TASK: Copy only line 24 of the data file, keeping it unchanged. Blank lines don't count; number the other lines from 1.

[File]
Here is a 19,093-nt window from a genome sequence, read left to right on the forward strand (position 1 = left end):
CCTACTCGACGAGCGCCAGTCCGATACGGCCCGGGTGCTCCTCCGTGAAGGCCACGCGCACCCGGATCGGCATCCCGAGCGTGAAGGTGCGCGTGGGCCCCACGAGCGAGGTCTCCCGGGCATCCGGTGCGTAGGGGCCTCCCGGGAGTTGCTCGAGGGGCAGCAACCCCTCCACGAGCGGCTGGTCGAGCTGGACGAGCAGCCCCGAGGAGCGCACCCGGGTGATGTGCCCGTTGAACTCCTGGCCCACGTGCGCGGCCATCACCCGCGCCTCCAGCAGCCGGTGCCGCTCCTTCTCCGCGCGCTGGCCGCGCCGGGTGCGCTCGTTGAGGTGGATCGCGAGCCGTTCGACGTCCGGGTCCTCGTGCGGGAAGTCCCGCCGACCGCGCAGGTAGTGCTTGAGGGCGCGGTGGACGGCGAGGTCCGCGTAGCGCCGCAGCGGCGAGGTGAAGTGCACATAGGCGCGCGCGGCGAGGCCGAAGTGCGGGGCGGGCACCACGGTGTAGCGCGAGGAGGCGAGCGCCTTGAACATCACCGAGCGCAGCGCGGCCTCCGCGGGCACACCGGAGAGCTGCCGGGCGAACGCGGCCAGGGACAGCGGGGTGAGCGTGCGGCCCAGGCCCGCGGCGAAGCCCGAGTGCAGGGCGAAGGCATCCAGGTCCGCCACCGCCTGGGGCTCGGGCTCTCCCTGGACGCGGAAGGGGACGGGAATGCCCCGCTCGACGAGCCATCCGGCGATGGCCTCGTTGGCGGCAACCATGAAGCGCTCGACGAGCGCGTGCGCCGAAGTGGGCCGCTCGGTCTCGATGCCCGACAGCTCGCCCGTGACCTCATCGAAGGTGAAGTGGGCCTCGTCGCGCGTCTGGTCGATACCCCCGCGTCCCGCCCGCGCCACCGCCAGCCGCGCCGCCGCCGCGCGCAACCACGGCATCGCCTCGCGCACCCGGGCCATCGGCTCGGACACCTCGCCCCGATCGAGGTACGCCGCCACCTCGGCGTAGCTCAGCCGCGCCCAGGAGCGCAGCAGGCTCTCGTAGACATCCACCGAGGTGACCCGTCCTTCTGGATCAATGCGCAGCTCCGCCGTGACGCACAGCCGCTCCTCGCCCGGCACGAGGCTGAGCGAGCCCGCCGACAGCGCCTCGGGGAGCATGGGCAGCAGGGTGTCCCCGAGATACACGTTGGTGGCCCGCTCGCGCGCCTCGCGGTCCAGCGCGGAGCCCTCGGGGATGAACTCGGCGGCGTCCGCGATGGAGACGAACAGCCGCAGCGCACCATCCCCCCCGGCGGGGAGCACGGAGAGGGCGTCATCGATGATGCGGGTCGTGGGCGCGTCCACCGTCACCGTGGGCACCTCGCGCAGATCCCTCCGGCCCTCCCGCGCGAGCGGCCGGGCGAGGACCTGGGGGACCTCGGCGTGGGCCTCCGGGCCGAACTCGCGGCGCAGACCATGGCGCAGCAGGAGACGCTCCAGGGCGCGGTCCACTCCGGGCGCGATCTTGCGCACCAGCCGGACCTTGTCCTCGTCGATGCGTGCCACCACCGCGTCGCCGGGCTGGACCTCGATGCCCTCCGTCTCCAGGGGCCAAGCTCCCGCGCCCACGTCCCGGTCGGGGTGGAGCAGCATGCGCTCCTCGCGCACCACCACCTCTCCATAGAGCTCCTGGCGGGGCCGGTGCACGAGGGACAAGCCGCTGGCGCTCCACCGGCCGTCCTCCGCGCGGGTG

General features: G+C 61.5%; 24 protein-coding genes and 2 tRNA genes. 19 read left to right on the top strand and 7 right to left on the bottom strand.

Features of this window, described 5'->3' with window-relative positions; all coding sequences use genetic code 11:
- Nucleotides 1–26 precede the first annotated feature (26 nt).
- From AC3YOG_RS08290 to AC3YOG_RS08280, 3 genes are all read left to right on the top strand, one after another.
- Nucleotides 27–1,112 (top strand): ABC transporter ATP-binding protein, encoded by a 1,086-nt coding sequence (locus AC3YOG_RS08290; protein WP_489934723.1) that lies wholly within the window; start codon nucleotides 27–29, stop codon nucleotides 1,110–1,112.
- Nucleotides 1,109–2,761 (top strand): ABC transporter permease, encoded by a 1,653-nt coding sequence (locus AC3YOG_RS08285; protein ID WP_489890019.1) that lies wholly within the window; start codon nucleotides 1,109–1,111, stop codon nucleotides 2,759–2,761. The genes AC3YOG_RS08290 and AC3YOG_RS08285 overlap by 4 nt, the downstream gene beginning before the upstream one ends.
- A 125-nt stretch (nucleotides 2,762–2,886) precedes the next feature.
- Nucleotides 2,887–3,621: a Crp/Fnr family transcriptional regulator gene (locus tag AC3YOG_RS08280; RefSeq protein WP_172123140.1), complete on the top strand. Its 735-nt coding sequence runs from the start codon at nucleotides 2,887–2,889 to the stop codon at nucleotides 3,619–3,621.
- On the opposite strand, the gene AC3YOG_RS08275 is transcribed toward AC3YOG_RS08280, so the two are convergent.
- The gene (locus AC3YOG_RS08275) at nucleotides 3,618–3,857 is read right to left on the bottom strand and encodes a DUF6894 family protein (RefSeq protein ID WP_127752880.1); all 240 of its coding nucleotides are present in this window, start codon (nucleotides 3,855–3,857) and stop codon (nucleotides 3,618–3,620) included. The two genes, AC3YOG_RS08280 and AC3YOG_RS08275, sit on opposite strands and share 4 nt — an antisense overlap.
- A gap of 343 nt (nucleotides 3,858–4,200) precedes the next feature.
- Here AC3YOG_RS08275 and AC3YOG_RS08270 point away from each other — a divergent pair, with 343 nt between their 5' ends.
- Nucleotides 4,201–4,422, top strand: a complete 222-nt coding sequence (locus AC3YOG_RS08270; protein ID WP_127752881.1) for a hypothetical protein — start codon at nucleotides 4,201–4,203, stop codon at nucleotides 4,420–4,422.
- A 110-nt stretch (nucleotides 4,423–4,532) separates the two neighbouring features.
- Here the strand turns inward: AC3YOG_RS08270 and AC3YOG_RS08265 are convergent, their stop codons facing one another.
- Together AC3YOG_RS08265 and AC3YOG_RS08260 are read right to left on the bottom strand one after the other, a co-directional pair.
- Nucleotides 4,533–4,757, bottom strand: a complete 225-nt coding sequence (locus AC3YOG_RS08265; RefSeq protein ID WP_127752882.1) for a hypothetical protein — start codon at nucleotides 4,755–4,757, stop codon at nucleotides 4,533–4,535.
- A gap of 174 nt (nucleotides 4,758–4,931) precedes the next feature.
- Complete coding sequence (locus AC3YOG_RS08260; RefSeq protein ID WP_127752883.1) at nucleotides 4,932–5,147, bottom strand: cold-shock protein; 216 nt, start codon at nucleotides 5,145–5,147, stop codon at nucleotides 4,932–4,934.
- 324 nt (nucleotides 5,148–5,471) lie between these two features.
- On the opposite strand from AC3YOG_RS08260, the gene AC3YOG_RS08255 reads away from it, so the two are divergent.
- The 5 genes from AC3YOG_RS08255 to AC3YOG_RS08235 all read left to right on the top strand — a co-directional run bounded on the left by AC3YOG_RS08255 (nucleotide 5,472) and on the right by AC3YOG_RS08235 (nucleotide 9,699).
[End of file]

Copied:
- The 5 genes from AC3YOG_RS08255 to AC3YOG_RS08235 all read left to right on the top strand — a co-directional run bounded on the left by AC3YOG_RS08255 (nucleotide 5,472) and on the right by AC3YOG_RS08235 (nucleotide 9,699).